Every time I boot a Fedora 27 UEFI installed system it messes with the EFI bootmanager entries. For example:

  1. As root, I change the boot-order such that Fedora's entry isn't first. And/or I delete the Fedora entry.
  2. At boot, at the systems UEFI boot menu, I boot a generic harddisk boot entry.
  3. This boots Fedora fine.
  4. As root, checking with efibootmgr I see that Fedora somehow managed to add an entry for itself (if it was deleted before) and to put that entry in front of the boot ordering.

This behavior makes sense for standard installations, but not so much if Fedora is installed on a USB stick you want to boot for rescue work, without implicitly changing the EFI bootmanager entries.

Thus, what Fedora piece is responsible for these boot time changes? And how can this be disabled?

edit: Another experiment:

As root, delete all Fedora boot entries with efibootmgr and change the bootorder to just include one generic entry (000C).

Include efibootmgr into the initramfs (using dracut).

Reboot and drop into the dracut shell.

efibootmgr now prints:

BootCurrent: 000C
BootOrder: 000A,0000,...
Boot000A* Fedora    HD(2,GPT,...)/File(\EFI\fedora\shimx64.efi)
Boot000C* UEFI Misc Device 2    PciRoot(0x0)/Pci(0x5,0x0)...

The BootCurrent is as expected, the change in BootOrder (contains everything now) and the new Fedora entry are unexpected.

Thus, something running between the shutdown -r now and the initramfs emergency shell has changed the EFI bootmanager configuration.

It's possible that the UEFI firmware did this change but I don't see how it would derive the 'Fedora' name and the /EFI/fedora/shimx64.efi path.


It's the shim.

With a default Fedora install, the EFI/BOOT/BOOTX64.EFI is a shim (to support secure boot) that also executes some fallback logic that restores the Fedora boot manager entry. The 'Fedora' name comes from the EFI/fedora/BOOTX64.CSV file.

The fallback logic can be disabled via removing the fallback code and copying the grub bits to the BOOT directory, i.e.:

cd /boot/efi/EFI
rm BOOT/fallback.efi BOOT/fbx64.efi
cp fedora/grub*.efi BOOT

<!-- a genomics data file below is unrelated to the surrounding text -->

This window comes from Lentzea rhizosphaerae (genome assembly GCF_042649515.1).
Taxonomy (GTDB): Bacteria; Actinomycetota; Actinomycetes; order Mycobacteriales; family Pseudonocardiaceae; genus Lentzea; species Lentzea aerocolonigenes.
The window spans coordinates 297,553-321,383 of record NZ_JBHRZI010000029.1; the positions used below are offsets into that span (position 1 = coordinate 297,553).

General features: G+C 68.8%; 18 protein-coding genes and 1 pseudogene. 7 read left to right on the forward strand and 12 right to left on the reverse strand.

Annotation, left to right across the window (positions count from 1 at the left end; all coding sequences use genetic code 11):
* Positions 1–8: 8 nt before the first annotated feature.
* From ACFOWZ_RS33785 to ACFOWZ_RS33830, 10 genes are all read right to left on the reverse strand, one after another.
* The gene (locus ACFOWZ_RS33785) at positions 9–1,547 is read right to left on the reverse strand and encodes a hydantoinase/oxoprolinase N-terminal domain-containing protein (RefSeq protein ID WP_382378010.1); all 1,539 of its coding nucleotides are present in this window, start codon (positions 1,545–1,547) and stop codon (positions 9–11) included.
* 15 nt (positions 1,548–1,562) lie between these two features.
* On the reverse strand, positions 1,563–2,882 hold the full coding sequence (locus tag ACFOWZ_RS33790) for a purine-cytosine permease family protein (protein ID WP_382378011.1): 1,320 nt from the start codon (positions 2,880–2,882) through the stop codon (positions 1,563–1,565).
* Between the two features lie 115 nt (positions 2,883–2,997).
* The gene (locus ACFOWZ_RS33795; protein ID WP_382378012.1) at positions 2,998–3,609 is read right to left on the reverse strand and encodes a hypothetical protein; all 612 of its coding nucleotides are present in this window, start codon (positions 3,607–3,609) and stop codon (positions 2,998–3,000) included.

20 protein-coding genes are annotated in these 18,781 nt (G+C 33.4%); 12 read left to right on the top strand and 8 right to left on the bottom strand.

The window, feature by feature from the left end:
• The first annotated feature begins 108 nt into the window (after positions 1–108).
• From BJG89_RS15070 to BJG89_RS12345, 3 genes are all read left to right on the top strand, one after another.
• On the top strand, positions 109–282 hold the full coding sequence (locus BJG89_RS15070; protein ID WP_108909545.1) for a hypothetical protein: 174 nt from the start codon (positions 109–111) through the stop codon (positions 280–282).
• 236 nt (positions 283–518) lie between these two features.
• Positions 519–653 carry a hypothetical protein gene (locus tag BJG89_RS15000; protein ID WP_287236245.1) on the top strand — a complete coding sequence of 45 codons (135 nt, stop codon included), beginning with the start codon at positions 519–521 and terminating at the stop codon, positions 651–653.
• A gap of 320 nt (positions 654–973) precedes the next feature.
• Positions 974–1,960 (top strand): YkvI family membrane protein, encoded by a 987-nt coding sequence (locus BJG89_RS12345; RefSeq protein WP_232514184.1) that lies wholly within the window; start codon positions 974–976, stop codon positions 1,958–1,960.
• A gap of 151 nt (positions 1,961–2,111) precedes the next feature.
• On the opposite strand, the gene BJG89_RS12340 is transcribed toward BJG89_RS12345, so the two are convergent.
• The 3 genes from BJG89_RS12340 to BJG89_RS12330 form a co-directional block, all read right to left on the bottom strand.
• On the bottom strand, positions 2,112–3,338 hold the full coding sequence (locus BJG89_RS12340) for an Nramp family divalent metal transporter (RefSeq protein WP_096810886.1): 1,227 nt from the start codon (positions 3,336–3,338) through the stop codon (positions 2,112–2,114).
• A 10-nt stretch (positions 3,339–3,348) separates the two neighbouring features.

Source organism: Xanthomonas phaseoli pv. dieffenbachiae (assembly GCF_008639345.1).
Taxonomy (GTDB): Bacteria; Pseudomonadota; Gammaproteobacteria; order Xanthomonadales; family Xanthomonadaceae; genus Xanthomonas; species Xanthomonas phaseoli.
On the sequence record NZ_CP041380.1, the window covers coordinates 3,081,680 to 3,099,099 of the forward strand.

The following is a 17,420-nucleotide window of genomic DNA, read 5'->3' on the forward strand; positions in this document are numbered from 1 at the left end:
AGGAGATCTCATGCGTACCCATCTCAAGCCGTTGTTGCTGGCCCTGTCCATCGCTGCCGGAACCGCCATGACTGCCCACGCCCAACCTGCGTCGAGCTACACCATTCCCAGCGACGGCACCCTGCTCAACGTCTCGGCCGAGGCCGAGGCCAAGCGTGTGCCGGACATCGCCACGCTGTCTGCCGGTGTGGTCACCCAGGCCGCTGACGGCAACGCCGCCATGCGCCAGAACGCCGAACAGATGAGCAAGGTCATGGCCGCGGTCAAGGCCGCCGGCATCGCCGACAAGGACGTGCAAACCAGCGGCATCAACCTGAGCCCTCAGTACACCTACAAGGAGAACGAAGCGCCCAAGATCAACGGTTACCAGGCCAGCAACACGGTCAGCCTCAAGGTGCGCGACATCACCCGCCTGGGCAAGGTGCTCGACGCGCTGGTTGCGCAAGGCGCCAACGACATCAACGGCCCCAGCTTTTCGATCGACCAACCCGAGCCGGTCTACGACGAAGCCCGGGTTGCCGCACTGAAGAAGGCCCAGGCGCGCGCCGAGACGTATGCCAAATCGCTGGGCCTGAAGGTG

cp fedora/MokManager.efi BOOT

The default setup can be restored via removing the copied files and reinstalling the packages:

rm /boot/efi/EFI/fedora/*.efi
dnf reinstall grub2-efi-x64 shim-x64
| improve this answer | |
  • I did not know that either, great to know! Thanks for sharing - upvoted. – telcoM Mar 11 '18 at 20:30

It might be some boot script or systemdunit file running efibootmgr -c with the appropriate options, so you might want to run:

grep -r efibootmgr /etc /lib/systemd /usr

to find any mention of efibootmgr in any scripts that might run at boot time. Then read the likely suspects to find if there is a designed-in way to switch them off.

On the other hand, it might also be your UEFI firmware trying to be "helpful": automatically registering any bootloaders booted using a generic UEFI device name, under the assumption that something may have wiped out the existing registration. In that case, a bug report to the system or motherboard vendor might be appreciated.

| improve this answer | |
  • Hm, I had similar thoughts and grepped for efibootmgr but couldn't find anything obvious. Perhaps the UEFI firmware is responsible, but the entry is named Fedora - I don't know how the firmware would choose such a specific name. – maxschlepzig Mar 11 '18 at 9:17
  • The efi boot manager entries are added during early boot, even before grub starts: it's the shim! See my answer for details. – maxschlepzig Mar 11 '18 at 18:06

Your Answer

By clicking “Post Your Answer”, you agree to our terms of service, privacy policy and cookie policy

Not the answer you're looking for? Browse other questions tagged or ask your own question.